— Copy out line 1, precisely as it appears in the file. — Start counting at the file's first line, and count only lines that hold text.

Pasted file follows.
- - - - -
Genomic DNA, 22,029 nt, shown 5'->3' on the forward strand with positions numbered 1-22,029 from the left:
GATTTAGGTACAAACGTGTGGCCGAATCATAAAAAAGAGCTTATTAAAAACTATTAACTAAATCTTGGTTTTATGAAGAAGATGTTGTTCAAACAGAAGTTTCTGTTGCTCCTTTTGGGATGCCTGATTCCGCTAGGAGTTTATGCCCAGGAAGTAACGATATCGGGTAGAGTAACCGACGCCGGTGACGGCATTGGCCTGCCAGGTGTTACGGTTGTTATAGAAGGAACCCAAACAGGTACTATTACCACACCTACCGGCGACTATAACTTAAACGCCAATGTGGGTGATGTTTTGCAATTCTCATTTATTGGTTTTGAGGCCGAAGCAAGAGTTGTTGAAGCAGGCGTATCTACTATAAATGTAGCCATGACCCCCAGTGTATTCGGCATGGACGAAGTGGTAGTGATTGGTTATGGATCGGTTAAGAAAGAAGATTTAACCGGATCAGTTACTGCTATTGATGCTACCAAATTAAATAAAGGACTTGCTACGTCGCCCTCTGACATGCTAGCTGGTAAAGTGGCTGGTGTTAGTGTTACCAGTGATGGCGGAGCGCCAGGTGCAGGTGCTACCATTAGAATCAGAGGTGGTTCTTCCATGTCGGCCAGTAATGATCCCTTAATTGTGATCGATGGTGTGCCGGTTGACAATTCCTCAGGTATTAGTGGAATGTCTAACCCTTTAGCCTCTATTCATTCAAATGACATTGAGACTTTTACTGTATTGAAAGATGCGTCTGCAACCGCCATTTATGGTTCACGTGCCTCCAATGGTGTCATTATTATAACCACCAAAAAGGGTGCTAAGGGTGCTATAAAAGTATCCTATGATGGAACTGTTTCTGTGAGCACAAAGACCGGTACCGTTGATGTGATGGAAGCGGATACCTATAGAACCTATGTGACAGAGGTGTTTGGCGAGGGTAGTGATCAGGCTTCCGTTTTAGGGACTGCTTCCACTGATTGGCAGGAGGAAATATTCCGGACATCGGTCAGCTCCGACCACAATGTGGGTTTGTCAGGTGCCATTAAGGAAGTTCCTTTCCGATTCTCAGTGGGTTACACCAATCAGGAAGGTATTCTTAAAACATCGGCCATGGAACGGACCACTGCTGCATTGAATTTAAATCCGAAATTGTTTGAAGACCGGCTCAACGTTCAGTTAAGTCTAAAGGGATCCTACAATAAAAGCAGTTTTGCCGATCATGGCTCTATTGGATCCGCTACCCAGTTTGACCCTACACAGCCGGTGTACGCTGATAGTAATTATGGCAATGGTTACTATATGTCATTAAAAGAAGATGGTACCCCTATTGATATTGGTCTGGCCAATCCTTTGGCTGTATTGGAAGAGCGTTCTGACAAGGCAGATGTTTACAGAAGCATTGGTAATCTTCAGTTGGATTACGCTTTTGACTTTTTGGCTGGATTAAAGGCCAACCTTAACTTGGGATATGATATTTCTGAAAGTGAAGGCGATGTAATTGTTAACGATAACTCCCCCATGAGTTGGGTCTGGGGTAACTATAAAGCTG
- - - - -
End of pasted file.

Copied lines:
Genomic DNA, 22,029 nt, shown 5'->3' on the forward strand with positions numbered 1-22,029 from the left: